blue

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blue

1. any of a group of colours, such as that of a clear unclouded sky, that have wavelengths in the range 490--445 nanometres. Blue is the complementary colour of yellow and with red and green forms a set of primary colours
2. 
a. a sportsman who represents or has represented Oxford or Cambridge University and has the right to wear the university colour (dark blue for Oxford, light blue for Cambridge)
b. the honour of so representing one's university
3. Brit an informal name for Tory
4. any of numerous small blue-winged butterflies of the genera Lampides, Polyommatus, etc.: family Lycaenidae
5. Archery a blue ring on a target, between the red and the black, scoring five points
6. a blue ball in snooker, etc

blue

[blü]
(optics)
The hue evoked in an average observer by monochromatic radiation having a wavelength in the approximate range from 455 to 492 nanometers; however, the same sensation can be produced in a variety of other ways.

blue

in American flag, symbolizes justice. [Color Symbolism: Leach, 242; Jobes, 356]
See: Justice

Blue

A language proposed by Softech to meet the DoD Ironman requirements which led to Ada. ["On the BLUE Language Submitted to the DoD", E.W. Dijkstra, SIGPLAN Notices 13(10):10-15 (Oct 1978)].
References in periodicals archive ?
The evaluation of Ab values at 7 days showed positive values for MTA, CSC and CSC / 15% BO, indicating yellowness, whereas the other cements showed negative values, indicating blueness.
The first thing you notice about Lulu Island is the blueness of the water.
Just exactly like her-- the blueness of her gown, the jeweled tiara, the way they spread her hair across the pillow--every single detail was the same.
It was a brilliant spring day, the daffodils were in full bloom; the sun, enhanced by the blueness of the sky, was glistening off the ocean.
Later that day, the patient was admitted to the intensive care unit, where the admitting physician noted lethargy and confusion, tachycardia, and blueness of the middle and ring fingers on the woman's right hand.
Teza is a man who should have no hope and yet still finds beauty in the world--a spider spinning her web in his prison cell in Myanmar (formerly Burma), the industriousness of the ants in the walls, and the blueness of the sky through a small window.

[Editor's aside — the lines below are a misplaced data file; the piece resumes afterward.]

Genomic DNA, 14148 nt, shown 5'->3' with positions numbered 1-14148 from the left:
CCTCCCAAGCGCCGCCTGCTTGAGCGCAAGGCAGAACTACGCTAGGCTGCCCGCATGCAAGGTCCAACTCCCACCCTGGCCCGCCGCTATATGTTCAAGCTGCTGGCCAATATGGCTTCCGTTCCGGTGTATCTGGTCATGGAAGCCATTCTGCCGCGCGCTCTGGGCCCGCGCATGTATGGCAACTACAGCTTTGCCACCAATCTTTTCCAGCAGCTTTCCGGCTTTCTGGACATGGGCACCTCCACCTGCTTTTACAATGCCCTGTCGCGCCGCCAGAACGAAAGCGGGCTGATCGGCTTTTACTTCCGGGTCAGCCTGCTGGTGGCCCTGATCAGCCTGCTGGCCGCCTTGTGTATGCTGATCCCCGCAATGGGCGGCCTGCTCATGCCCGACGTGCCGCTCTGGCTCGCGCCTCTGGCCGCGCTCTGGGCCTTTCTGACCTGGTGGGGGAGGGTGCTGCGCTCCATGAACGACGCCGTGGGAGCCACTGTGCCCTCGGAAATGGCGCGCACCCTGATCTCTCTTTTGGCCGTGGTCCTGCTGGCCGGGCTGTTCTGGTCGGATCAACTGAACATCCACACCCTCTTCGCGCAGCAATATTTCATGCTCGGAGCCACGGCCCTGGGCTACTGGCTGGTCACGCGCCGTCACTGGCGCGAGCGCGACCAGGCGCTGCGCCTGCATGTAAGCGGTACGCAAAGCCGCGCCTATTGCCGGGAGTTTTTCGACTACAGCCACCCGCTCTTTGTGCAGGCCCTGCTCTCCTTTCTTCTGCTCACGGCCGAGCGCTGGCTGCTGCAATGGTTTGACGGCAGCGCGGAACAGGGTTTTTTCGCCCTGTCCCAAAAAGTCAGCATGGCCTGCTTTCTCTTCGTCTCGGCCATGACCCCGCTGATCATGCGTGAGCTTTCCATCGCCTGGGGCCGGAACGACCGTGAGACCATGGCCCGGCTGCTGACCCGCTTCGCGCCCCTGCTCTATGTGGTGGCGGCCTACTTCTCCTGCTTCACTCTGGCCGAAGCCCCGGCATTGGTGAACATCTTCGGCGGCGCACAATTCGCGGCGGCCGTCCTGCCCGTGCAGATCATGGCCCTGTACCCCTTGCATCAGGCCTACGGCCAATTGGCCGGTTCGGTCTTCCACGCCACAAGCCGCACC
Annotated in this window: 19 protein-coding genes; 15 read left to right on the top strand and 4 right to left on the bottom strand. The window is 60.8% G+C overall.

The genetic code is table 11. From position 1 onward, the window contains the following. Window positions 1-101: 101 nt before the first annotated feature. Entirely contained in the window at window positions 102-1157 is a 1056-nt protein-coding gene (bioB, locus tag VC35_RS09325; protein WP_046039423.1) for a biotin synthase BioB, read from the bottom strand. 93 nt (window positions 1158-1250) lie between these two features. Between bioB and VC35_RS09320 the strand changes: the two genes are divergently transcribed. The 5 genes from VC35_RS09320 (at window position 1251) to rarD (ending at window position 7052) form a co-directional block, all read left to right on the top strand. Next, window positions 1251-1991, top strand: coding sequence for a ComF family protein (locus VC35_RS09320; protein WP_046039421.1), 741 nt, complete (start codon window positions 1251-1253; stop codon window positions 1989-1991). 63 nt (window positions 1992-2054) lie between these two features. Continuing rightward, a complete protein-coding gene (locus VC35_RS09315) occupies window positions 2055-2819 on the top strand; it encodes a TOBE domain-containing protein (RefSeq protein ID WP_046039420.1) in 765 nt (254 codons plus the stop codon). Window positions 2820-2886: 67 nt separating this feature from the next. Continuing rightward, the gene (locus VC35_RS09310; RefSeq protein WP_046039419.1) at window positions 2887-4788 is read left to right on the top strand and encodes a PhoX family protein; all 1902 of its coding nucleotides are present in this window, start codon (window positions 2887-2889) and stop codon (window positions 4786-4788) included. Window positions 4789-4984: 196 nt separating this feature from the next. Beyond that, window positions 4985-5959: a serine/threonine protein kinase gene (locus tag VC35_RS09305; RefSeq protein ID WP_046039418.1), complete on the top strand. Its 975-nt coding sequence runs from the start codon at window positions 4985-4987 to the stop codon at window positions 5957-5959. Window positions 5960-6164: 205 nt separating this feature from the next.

The blueness is due to atmospheric sodium absorbing the orange/red light being emitted by the star, causing its light to shift towards the blue part of the spectrum.
At the blueness of the skies and in the warmth of summer, we remember them.
weakness and general tiredness, abnormal electrocardiogram, ankle and leg swelling, asthma, blueness of lips and fingers, bronchitis, chest pain, chronic cough, heart attack, hypertension, heart enlargement, heart murmur, blood pressure, irregular heartbeats, atherosclerosis, osteoporosis, leg cramps, low blood pressure, lung tumors, night sweats, pneumonia, shortness of breath at night, shortness of breath at lying down, tuberculosis, chicken pox, measles, polio, mumps, syphilis, prostate tumor, sexual dissatisfaction, sexual impotency, sore on penis, urethral infection, convulsive disorder.
Details like the moonlit blueness of the night sky when Thor comes to Earth will remain long after the film's boring dialogue and characters have been forgotten.
In "In lovely blueness," Holderlin appears not only to be responding to Psalm 19 but to be reacting against a second inter-text, Protagoras' maxim, "Man is the measure of all things: of things that are, that they are, and of things that are not, that they are not.
Mythical images appear in the blueness, as watery and transitory as the waves.